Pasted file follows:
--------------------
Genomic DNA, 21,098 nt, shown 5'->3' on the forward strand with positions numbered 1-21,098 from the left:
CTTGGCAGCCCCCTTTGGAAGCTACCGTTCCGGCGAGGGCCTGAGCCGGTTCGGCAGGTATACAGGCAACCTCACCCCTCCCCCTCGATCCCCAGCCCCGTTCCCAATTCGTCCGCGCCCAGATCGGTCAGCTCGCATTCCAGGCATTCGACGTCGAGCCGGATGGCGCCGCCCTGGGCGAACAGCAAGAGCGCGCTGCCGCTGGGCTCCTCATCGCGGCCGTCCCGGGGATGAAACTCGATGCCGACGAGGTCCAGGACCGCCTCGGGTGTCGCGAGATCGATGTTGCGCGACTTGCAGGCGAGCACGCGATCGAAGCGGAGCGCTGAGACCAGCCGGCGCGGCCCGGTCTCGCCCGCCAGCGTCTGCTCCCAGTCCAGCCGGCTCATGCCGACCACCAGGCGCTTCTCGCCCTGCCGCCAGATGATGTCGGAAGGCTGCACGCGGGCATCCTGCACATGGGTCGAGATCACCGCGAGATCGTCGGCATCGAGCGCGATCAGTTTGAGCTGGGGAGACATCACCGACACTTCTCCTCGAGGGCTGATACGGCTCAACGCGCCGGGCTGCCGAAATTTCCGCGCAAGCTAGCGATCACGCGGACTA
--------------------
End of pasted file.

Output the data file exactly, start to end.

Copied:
Genomic DNA, 21,098 nt, shown 5'->3' on the forward strand with positions numbered 1-21,098 from the left:
CTTGGCAGCCCCCTTTGGAAGCTACCGTTCCGGCGAGGGCCTGAGCCGGTTCGGCAGGTATACAGGCAACCTCACCCCTCCCCCTCGATCCCCAGCCCCGTTCCCAATTCGTCCGCGCCCAGATCGGTCAGCTCGCATTCCAGGCATTCGACGTCGAGCCGGATGGCGCCGCCCTGGGCGAACAGCAAGAGCGCGCTGCCGCTGGGCTCCTCATCGCGGCCGTCCCGGGGATGAAACTCGATGCCGACGAGGTCCAGGACCGCCTCGGGTGTCGCGAGATCGATGTTGCGCGACTTGCAGGCGAGCACGCGATCGAAGCGGAGCGCTGAGACCAGCCGGCGCGGCCCGGTCTCGCCCGCCAGCGTCTGCTCCCAGTCCAGCCGGCTCATGCCGACCACCAGGCGCTTCTCGCCCTGCCGCCAGATGATGTCGGAAGGCTGCACGCGGGCATCCTGCACATGGGTCGAGATCACCGCGAGATCGTCGGCATCGAGCGCGATCAGTTTGAGCTGGGGAGACATCACCGACACTTCTCCTCGAGGGCTGATACGGCTCAACGCGCCGGGCTGCCGAAATTTCCGCGCAAGCTAGCGATCACGCGGACTA